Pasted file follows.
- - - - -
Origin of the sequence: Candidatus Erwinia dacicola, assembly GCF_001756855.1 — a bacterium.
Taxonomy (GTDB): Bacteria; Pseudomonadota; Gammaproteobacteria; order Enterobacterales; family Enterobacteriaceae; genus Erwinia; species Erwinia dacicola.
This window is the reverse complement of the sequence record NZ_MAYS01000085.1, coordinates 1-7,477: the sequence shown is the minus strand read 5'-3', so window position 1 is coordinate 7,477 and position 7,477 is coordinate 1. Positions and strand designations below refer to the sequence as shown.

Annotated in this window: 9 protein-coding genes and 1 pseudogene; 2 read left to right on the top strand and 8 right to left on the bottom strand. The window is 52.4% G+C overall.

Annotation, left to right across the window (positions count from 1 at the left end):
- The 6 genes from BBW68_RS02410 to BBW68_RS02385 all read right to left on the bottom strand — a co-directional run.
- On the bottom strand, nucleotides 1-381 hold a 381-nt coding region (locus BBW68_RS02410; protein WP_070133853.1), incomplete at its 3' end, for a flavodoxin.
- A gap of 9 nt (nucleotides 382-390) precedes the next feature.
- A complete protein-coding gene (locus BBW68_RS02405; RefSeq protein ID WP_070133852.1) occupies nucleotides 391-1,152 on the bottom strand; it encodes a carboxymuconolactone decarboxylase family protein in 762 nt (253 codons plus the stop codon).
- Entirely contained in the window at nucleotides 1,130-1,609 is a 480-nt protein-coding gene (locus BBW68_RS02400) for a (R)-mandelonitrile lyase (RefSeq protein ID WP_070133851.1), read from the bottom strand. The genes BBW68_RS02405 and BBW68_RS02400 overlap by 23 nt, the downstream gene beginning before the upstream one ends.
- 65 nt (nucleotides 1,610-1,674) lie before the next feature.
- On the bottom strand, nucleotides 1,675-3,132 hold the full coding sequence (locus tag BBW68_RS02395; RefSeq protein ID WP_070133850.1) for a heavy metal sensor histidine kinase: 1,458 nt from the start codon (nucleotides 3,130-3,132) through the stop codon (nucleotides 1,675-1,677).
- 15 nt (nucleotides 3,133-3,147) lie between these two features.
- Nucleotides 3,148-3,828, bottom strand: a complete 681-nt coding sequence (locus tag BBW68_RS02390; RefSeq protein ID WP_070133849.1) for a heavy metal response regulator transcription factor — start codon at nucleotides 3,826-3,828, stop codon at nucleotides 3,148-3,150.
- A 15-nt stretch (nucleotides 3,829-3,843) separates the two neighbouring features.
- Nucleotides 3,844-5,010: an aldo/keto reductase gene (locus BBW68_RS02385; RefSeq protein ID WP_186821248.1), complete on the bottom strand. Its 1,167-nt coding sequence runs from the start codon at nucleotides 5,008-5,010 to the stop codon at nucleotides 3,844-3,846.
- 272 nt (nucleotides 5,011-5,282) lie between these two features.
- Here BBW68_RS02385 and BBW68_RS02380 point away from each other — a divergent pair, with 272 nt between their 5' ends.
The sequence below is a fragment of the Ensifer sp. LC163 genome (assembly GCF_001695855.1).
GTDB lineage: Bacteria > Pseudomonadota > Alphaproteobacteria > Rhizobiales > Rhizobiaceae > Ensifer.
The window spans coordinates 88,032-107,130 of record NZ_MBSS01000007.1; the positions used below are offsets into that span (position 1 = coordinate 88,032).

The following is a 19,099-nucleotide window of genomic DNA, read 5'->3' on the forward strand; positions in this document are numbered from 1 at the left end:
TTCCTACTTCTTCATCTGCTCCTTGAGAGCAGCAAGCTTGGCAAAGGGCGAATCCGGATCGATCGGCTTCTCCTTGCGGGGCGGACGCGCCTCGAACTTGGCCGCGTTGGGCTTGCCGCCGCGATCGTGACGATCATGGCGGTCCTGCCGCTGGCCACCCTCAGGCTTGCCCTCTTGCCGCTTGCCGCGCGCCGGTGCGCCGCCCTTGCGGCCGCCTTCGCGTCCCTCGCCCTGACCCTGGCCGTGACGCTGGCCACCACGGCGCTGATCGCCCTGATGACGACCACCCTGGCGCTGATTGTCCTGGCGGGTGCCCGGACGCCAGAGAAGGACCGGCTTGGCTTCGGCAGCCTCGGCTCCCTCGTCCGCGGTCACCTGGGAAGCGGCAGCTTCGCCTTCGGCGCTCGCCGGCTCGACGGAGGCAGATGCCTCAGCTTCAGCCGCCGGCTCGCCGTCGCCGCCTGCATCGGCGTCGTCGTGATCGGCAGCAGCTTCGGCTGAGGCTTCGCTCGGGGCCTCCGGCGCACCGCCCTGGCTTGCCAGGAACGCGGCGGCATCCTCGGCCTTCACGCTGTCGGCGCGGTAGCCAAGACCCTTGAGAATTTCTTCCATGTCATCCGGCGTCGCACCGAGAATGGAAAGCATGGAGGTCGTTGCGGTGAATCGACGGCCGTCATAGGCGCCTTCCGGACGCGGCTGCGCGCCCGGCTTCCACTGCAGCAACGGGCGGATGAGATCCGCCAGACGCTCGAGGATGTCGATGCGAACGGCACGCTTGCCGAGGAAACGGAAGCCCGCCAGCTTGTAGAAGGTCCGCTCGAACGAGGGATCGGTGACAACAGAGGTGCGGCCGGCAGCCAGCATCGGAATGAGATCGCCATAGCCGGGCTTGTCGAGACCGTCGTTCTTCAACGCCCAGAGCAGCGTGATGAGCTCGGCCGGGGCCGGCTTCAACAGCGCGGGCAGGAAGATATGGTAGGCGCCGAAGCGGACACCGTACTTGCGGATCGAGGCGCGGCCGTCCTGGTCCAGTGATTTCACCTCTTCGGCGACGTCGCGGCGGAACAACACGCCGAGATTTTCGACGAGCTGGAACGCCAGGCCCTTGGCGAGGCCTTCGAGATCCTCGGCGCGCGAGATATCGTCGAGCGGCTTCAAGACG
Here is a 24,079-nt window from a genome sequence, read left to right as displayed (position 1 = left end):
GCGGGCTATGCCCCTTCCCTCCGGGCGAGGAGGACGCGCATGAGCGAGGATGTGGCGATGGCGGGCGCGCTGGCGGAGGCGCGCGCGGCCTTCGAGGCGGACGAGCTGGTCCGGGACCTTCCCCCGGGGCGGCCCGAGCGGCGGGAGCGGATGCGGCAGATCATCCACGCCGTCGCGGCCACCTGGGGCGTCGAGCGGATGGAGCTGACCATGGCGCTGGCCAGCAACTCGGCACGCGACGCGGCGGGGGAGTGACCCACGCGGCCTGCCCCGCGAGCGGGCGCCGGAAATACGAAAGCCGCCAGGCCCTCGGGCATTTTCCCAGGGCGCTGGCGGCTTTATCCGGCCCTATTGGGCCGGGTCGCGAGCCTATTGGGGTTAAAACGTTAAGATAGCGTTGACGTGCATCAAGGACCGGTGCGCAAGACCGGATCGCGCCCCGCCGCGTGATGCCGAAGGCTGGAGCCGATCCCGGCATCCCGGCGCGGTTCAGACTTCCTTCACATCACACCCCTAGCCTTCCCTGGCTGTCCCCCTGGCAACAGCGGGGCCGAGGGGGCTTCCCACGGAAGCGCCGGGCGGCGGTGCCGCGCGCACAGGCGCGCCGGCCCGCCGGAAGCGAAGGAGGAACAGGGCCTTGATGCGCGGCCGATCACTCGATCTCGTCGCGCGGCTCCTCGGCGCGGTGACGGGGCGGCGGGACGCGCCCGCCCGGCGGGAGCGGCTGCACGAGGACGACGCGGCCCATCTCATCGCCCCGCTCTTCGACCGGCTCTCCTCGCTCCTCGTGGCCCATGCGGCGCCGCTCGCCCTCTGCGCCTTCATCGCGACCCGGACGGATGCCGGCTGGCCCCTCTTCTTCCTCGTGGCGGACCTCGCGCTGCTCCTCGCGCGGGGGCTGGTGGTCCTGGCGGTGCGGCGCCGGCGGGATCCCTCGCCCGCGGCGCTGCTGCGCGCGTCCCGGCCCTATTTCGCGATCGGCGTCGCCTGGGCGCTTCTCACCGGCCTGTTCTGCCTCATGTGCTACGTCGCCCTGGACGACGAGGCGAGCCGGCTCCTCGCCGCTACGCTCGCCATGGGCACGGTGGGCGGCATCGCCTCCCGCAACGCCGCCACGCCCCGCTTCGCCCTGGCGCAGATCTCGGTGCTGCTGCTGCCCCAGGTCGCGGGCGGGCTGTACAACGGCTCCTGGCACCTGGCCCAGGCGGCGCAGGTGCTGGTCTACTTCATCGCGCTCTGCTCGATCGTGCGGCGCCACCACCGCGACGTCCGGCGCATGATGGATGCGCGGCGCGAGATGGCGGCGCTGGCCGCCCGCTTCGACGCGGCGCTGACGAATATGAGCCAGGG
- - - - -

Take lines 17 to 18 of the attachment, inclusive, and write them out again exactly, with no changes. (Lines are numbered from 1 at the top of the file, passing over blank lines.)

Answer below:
- 272 nt (nucleotides 5,011-5,282) lie between these two features.
- Here BBW68_RS02385 and BBW68_RS02380 point away from each other — a divergent pair, with 272 nt between their 5' ends.